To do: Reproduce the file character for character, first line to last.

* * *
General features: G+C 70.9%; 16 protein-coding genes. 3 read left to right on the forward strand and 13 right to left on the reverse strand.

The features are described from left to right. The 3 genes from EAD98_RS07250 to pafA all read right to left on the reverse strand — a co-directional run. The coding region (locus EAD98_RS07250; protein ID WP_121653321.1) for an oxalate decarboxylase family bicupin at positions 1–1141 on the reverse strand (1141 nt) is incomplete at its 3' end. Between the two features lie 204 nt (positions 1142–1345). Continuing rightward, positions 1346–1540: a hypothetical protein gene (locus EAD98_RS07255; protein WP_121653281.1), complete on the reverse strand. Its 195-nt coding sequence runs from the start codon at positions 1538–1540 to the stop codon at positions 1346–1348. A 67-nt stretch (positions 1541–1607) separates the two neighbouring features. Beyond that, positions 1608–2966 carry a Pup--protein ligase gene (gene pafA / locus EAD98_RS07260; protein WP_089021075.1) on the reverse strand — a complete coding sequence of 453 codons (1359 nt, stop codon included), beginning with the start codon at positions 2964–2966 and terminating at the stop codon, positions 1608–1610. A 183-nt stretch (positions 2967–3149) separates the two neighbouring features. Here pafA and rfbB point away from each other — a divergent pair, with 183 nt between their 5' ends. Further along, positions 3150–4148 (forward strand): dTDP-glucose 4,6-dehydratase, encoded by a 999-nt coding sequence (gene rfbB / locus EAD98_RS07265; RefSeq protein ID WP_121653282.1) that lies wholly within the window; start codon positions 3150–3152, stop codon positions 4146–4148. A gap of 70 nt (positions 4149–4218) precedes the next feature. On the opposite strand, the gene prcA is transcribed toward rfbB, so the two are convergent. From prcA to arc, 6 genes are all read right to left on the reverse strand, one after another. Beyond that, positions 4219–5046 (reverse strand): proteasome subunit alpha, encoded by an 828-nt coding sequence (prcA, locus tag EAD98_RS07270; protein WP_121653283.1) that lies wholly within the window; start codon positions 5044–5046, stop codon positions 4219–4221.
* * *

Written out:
General features: G+C 70.9%; 16 protein-coding genes. 3 read left to right on the forward strand and 13 right to left on the reverse strand.

The features are described from left to right. The 3 genes from EAD98_RS07250 to pafA all read right to left on the reverse strand — a co-directional run. The coding region (locus EAD98_RS07250; protein ID WP_121653321.1) for an oxalate decarboxylase family bicupin at positions 1–1141 on the reverse strand (1141 nt) is incomplete at its 3' end. Between the two features lie 204 nt (positions 1142–1345). Continuing rightward, positions 1346–1540: a hypothetical protein gene (locus EAD98_RS07255; protein WP_121653281.1), complete on the reverse strand. Its 195-nt coding sequence runs from the start codon at positions 1538–1540 to the stop codon at positions 1346–1348. A 67-nt stretch (positions 1541–1607) separates the two neighbouring features. Beyond that, positions 1608–2966 carry a Pup--protein ligase gene (gene pafA / locus EAD98_RS07260; protein WP_089021075.1) on the reverse strand — a complete coding sequence of 453 codons (1359 nt, stop codon included), beginning with the start codon at positions 2964–2966 and terminating at the stop codon, positions 1608–1610. A 183-nt stretch (positions 2967–3149) separates the two neighbouring features. Here pafA and rfbB point away from each other — a divergent pair, with 183 nt between their 5' ends. Further along, positions 3150–4148 (forward strand): dTDP-glucose 4,6-dehydratase, encoded by a 999-nt coding sequence (gene rfbB / locus EAD98_RS07265; RefSeq protein ID WP_121653282.1) that lies wholly within the window; start codon positions 3150–3152, stop codon positions 4146–4148. A gap of 70 nt (positions 4149–4218) precedes the next feature. On the opposite strand, the gene prcA is transcribed toward rfbB, so the two are convergent. From prcA to arc, 6 genes are all read right to left on the reverse strand, one after another. Beyond that, positions 4219–5046 (reverse strand): proteasome subunit alpha, encoded by an 828-nt coding sequence (prcA, locus tag EAD98_RS07270; protein WP_121653283.1) that lies wholly within the window; start codon positions 5044–5046, stop codon positions 4219–4221.